“We are what we repeatedly do. Excellence, then, is not an act, but a habit.” ~Aristotle
Do you want to make meditation a habit that lasts? Do you know how long it takes for any new behavior to become a bona-fide habit? And technically, what does that even mean? My guess is that you’ve tried to meditate before. Maybe even a few times. But “life happens” and other things rise to the top of your priority list. Meditation gets bumped.
Life is like that. No question about it. And of course, meditation was first developed almost 3,000 years ago when life was much simpler. Time moved more slowly then and there were less distractions. For better and worse, the experience of life in the 21st century is accelerating all the time, and we have more things competing for our attention than ever.
So how are you going to turn meditation into a sustainable habit? To get the extraordinary benefits that meditation and mindfulness have to offer, you need to practice consistently. To achieve new levels of clarity, relaxation, focus, and mindful presence, you need to find a way to make meditation a regular part of your routine.
And to create a genuine habit, you have to get to the point where it’s automatic and you no longer have to think about it. But how?
What’s The Skinny On Habits?
In truth, the path to your meditation habit may be closer than you realize. And the simple tip I’m about to share is a game-changer. But first, let’s quickly review the previous tips we’ve shared with you on making meditation a habit.
In our first article in this series on habits, we looked at the importance of 5 key factors: 1) Intention; 2) Commitment 3) Accountability 4) Support 5) Tracking Progress.
In our second article, we explored how to manage your natural resistance to change and why that’s essential to your success over the long haul. And make no mistake, science shows the odds are stacked against you and me. According to the research, we have about an 8% chance of forging our new self-improvement resolutions into genuine habits.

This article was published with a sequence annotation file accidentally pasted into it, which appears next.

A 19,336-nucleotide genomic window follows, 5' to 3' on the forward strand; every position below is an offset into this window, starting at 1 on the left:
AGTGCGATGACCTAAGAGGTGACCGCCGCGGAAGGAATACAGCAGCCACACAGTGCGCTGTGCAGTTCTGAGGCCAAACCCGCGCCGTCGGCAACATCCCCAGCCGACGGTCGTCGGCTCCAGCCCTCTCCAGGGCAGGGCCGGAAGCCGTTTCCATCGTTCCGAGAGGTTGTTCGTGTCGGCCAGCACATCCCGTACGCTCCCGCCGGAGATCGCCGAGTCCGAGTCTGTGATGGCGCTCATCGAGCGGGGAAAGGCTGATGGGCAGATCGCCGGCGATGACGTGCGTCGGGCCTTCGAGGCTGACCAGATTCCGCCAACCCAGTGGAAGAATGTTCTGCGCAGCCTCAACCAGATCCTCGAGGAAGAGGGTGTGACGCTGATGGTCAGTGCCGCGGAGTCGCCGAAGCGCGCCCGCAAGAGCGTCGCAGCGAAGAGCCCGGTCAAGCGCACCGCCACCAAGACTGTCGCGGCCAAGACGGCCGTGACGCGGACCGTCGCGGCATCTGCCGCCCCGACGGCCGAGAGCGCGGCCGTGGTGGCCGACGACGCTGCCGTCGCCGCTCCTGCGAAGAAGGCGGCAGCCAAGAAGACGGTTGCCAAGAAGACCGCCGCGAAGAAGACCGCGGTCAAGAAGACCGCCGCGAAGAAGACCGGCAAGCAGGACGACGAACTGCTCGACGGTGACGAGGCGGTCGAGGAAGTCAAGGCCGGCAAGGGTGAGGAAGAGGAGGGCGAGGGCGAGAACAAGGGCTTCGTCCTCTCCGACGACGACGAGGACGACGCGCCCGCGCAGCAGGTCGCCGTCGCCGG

To be honest, those statistics are why we’re doing this series on habits. I want to share a few key leverage points that can make ALL the difference and help you overcome the odds. Today, we look at a third and powerful component of habit-building success.
How Long Does It Take To Create a New Habit?
One of the keys to success in any new endeavor or habit is desire. You have to really want the change that results from your new behavior. But that’s not enough. You have to want it more than anything else…at least temporarily. In short, it has to be your top priority.
Why does it have to be your top priority? I’ll explain. But first, here’s a little research to set the stage.
A study from University College London (UCL) in 2009 tracked 96 people who were trying to establish a new habit. According to the study results, it turns out that 66 days was the magic number. That was the average time it took to turn a new behavior into a bona-fide habit.
That means you and I need to invest about two months of solid effort before our new behavior transforms into something we no longer have to think about—a habit. Because, after 66 days, you’ve trained your brain enough that the behavior becomes automatic.
And according to that same study from UCL, “automaticity” is the key to habit formation. It’s the philosopher’s stone of habit-making that marks the alchemical shift from deliberate daily effort to effortless routine.
That’s what you’re shooting for with your new meditation practice. To make it an automatic habit, thereby minimizing your input of effort and self-discipline.